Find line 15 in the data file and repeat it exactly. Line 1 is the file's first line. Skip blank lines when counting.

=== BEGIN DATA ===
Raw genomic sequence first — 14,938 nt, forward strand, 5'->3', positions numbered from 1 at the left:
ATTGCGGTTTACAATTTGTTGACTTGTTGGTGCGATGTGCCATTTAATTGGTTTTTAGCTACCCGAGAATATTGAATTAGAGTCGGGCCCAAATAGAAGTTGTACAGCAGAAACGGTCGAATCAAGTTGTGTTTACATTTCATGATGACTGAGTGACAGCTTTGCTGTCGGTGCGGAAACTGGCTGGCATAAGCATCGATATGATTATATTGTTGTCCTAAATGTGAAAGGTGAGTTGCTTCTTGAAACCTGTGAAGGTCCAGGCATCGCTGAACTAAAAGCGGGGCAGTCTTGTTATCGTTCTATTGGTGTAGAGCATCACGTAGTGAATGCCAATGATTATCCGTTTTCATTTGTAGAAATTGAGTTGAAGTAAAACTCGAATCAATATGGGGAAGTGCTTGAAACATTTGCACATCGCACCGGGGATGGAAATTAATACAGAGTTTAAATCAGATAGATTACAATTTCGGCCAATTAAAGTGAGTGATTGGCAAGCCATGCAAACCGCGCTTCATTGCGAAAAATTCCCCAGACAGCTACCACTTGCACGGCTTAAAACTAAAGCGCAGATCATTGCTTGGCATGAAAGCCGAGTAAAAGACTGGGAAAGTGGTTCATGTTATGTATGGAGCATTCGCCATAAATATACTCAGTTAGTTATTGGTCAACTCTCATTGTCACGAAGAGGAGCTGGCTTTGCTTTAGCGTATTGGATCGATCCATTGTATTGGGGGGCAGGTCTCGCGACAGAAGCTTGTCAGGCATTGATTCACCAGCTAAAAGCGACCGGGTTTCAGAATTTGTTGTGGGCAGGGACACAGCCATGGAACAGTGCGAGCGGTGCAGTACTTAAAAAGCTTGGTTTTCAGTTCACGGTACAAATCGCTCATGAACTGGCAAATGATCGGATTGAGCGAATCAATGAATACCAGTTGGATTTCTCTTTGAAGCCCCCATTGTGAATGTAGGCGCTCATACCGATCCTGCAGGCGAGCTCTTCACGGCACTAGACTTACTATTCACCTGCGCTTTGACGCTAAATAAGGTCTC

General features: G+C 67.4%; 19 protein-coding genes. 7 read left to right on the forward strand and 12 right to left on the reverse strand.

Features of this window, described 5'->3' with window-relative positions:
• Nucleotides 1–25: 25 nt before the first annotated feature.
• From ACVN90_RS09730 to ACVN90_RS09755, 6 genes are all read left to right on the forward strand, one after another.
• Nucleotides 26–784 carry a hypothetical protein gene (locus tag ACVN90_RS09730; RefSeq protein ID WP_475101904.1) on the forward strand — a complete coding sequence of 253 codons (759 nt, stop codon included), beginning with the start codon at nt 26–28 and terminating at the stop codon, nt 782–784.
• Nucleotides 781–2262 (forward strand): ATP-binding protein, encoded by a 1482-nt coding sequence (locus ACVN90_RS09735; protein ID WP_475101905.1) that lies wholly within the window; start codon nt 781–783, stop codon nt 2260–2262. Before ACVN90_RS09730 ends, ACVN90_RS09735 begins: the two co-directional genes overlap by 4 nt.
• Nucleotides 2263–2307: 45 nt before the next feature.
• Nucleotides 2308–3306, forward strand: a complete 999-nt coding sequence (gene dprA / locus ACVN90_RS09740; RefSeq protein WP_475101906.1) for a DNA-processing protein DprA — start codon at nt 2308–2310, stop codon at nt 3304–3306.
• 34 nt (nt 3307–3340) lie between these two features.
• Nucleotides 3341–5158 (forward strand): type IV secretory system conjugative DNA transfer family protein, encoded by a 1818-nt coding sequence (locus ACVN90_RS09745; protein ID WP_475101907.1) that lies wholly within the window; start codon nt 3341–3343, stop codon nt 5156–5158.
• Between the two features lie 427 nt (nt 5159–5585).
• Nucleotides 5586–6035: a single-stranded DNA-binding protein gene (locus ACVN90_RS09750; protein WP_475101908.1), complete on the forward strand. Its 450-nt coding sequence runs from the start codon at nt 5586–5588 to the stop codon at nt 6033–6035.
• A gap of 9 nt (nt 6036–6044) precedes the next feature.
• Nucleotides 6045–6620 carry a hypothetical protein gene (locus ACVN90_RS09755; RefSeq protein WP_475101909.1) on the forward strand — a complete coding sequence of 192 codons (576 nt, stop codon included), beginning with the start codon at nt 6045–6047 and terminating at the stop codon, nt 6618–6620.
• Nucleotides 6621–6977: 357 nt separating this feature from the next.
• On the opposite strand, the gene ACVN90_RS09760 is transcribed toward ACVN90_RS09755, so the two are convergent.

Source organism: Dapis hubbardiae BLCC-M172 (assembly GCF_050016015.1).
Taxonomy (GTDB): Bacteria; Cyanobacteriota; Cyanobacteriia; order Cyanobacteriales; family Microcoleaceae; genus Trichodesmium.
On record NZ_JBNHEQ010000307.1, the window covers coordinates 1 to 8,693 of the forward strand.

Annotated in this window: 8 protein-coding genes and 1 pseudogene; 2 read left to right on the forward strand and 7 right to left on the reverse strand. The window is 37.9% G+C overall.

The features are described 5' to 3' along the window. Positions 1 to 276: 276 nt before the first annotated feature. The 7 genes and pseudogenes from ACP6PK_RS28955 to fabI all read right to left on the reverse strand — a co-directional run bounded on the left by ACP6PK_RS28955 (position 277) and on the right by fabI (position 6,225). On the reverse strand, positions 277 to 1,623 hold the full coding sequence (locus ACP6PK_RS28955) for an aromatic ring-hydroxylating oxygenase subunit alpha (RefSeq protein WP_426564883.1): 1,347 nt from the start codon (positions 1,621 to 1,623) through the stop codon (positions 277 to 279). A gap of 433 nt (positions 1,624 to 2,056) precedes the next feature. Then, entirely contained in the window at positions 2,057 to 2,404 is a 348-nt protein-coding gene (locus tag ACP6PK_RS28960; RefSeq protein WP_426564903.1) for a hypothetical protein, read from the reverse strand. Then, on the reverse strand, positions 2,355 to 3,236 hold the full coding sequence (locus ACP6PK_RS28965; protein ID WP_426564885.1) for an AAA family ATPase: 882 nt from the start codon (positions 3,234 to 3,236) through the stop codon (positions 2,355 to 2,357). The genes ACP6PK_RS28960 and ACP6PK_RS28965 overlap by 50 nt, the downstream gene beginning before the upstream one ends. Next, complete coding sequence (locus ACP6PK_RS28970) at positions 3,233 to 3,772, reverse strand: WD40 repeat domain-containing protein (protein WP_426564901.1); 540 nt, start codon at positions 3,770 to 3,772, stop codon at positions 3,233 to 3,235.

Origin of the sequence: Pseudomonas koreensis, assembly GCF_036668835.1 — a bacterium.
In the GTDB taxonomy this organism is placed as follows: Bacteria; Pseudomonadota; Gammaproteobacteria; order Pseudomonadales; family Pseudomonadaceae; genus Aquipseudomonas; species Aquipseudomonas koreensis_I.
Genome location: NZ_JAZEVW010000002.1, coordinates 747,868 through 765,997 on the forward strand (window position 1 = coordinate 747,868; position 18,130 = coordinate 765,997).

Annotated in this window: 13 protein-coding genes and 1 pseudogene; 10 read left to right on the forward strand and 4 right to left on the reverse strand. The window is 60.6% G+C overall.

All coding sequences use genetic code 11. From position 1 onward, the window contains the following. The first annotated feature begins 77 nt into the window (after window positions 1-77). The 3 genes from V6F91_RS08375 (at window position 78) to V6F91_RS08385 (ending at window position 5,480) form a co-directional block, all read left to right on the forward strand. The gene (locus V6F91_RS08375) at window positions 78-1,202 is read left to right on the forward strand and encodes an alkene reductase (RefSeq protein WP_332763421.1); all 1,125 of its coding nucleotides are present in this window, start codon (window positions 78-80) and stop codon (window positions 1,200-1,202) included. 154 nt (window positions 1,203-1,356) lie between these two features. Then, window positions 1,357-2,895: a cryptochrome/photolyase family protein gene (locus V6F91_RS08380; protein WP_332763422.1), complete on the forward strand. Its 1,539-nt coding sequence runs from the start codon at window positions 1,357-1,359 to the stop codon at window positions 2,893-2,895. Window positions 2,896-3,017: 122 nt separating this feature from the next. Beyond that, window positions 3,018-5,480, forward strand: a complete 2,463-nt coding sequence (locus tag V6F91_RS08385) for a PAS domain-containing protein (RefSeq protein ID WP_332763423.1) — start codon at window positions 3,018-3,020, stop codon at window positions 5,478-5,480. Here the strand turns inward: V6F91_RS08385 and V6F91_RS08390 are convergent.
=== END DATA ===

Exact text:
• A gap of 9 nt (nt 6036–6044) precedes the next feature.